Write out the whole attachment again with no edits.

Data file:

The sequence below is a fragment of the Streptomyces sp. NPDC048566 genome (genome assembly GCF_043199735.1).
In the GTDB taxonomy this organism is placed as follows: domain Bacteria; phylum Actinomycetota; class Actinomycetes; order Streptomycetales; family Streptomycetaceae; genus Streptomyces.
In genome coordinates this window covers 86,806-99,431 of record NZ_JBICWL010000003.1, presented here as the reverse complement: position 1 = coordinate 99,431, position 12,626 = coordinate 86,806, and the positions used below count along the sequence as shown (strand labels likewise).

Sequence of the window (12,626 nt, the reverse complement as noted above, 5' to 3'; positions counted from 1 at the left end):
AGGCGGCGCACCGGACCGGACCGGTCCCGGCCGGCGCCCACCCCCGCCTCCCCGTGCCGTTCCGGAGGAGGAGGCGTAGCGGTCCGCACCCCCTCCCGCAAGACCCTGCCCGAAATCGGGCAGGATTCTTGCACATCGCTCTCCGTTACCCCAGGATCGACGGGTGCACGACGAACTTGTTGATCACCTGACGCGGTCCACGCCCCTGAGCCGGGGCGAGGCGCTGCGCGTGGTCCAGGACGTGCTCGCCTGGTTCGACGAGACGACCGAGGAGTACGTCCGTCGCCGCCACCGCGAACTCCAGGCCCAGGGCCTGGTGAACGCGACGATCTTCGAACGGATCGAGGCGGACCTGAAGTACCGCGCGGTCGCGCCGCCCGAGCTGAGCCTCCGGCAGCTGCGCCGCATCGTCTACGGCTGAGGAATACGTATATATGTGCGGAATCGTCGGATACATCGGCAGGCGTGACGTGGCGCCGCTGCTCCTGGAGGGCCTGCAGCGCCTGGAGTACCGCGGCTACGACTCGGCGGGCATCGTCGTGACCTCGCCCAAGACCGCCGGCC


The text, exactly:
The sequence below is a fragment of the Streptomyces sp. NPDC048566 genome (genome assembly GCF_043199735.1).
In the GTDB taxonomy this organism is placed as follows: domain Bacteria; phylum Actinomycetota; class Actinomycetes; order Streptomycetales; family Streptomycetaceae; genus Streptomyces.
In genome coordinates this window covers 86,806-99,431 of record NZ_JBICWL010000003.1, presented here as the reverse complement: position 1 = coordinate 99,431, position 12,626 = coordinate 86,806, and the positions used below count along the sequence as shown (strand labels likewise).

Sequence of the window (12,626 nt, the reverse complement as noted above, 5' to 3'; positions counted from 1 at the left end):
AGGCGGCGCACCGGACCGGACCGGTCCCGGCCGGCGCCCACCCCCGCCTCCCCGTGCCGTTCCGGAGGAGGAGGCGTAGCGGTCCGCACCCCCTCCCGCAAGACCCTGCCCGAAATCGGGCAGGATTCTTGCACATCGCTCTCCGTTACCCCAGGATCGACGGGTGCACGACGAACTTGTTGATCACCTGACGCGGTCCACGCCCCTGAGCCGGGGCGAGGCGCTGCGCGTGGTCCAGGACGTGCTCGCCTGGTTCGACGAGACGACCGAGGAGTACGTCCGTCGCCGCCACCGCGAACTCCAGGCCCAGGGCCTGGTGAACGCGACGATCTTCGAACGGATCGAGGCGGACCTGAAGTACCGCGCGGTCGCGCCGCCCGAGCTGAGCCTCCGGCAGCTGCGCCGCATCGTCTACGGCTGAGGAATACGTATATATGTGCGGAATCGTCGGATACATCGGCAGGCGTGACGTGGCGCCGCTGCTCCTGGAGGGCCTGCAGCGCCTGGAGTACCGCGGCTACGACTCGGCGGGCATCGTCGTGACCTCGCCCAAGACCGCCGGCC